What I would like to do is place a small module along the wiring harness that takes the 500Hz PWM output and converts it to a 5000Hz PWM ouput before it gets back to the large ECM that's reading this information. What would I need to put in this small module or is there something like a pre-made buffer module I can wire up to the sensor to convert the signal?

    I am really new to electronics and since my background is mechanical I completely understand how the sensor works, but not how I can multiply frequencies or if this is a viable way to get the output I desire.

    Thanks a ton!
     
    Last edited: Jul 25, 2012
  9. (*steve*)

    (*steve*) ¡sǝpodᴉʇuɐ ǝɥʇ ɹɐǝɥd Moderator

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    Is there any reason the 500Hz PWM won't work?

    Have you tried?

    It may be the simplest solution.
     
  10. KrisBlueNZ

    KrisBlueNZ Sadly passed away in 2015

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    The voltage is a separate issue; it's not hard to convert a 0V/8V swing to a lower voltage (a voltage divider with two resistors) and it's not hard to convert a lower voltage swing to a 0V/8V swing (a transistor or signal MOSFET with a pullup resistor to the 8V supply). Is the 8V supply (or some higher voltage that can be dropped down with a regulator) available on the wiring loom? You'll need to obtain power for the converter somehow.

    Do you KNOW that the firmware reading the PWM signal will only work with a frequency of 5 kHz? It definitely won't work with a 500 Hz signal? Does the PWM signal go straight into the digital input of a micro or is it smoothed with an R-C network then fed into an ADC input? In the latter case, could you change the component values in the smoothing network?

    Do you have part numbers and/or references to data sheets for the original and/or the new pressure transducers?

    Do you need to use that transducer? Could you use one that has an analogue output and convert that to a PWM signal at 5 kHz?

    Do you know what lag would be acceptable? If you use the method whereby the PWM from the pressure transducer is converted to a voltage then back to a PWM signal, there will be a lag.

    Like I said, the ideal way to do this would be using a microcontroller. But please try to answer all of my questions and we can be more specific. Also, is this a one-off? Are you prepared to do a printed circuit board design? Do you have any firmware programming experience?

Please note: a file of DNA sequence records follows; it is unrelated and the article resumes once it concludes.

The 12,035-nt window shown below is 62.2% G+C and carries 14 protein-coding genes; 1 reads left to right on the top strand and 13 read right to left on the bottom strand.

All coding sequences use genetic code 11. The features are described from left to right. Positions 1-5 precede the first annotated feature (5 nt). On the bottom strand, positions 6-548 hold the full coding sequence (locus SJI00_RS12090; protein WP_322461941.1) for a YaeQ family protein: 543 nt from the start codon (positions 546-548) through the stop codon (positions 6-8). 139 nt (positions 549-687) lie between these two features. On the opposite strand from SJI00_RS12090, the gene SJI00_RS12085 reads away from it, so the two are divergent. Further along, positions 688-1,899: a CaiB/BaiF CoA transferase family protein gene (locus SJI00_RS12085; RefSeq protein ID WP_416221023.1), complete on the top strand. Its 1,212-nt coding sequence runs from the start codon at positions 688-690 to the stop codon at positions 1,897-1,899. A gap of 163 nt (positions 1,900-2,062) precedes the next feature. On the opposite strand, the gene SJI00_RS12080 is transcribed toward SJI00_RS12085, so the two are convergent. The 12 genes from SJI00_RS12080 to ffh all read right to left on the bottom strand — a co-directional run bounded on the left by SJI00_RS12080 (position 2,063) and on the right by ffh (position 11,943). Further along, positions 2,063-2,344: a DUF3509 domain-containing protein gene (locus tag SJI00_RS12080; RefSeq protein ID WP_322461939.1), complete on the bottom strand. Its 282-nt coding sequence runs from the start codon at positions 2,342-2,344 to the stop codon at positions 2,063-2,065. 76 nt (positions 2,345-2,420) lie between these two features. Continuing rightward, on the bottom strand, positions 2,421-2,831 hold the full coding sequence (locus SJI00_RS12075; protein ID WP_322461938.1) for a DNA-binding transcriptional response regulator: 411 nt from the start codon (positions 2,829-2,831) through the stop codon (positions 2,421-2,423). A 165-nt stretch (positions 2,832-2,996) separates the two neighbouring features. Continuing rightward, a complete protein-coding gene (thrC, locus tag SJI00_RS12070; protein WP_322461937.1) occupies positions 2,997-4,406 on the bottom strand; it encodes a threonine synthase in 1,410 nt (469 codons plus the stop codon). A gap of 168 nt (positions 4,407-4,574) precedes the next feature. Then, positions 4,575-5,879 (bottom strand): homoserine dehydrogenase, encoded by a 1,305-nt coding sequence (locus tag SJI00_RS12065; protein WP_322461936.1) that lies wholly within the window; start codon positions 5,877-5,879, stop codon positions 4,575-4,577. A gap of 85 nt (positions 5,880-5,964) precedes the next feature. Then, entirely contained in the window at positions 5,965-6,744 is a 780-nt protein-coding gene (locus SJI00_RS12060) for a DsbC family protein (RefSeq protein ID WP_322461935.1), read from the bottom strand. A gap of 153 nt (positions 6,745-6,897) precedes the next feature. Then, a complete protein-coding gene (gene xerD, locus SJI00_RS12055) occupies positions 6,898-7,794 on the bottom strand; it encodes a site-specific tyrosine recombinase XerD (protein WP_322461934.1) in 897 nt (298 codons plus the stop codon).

11. jayheezy

    jayheezy

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    Jul 24, 2012
    @KrisBlueNZ

    Yes the 8V is available

    So I think it gets tricky here. I found out that this is for different applications and some of the ECMs have a digital input while some some have an analog input whereby the PWM signal will be converted to analog then a high pass filter is applied to make the signal readable. So the 500Hz may in fact work for the digital input, but that still leaves the analog input to be solved.

    short-term yes, but over the long term (1yr+) I may have options

    I know that the response to a step change has a 15ms max response time for the application.

    I have NO firmware programming experience, but Im willing to do whatever it takes to get this to work
     
  12. (*steve*)

    (*steve*) ¡sǝpodᴉʇuɐ ǝɥʇ ɹɐǝɥd Moderator

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    Do you mean "low pass filter"?

    I would have thought the exact opposite was more likely.

    In any event (and at the risk of repeating myself) have you tried?

    Could this be as a result of the low pass filter to the analog stuff?

    If so, I would think that 500Hz would be a high enough frequency.

    Does one of those things include simply trying this 500Hz device to see if it works as is?
     
  13. KrisBlueNZ

    KrisBlueNZ Sadly passed away in 2015

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    As well as answering Steve's questions, could you please answer the questions from my post that you didn't answer before. Thanks.
     
  14. CocaCola

    CocaCola

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    I will add a "me too" to what Steve has asked a couple of times now, have you tried the device as is?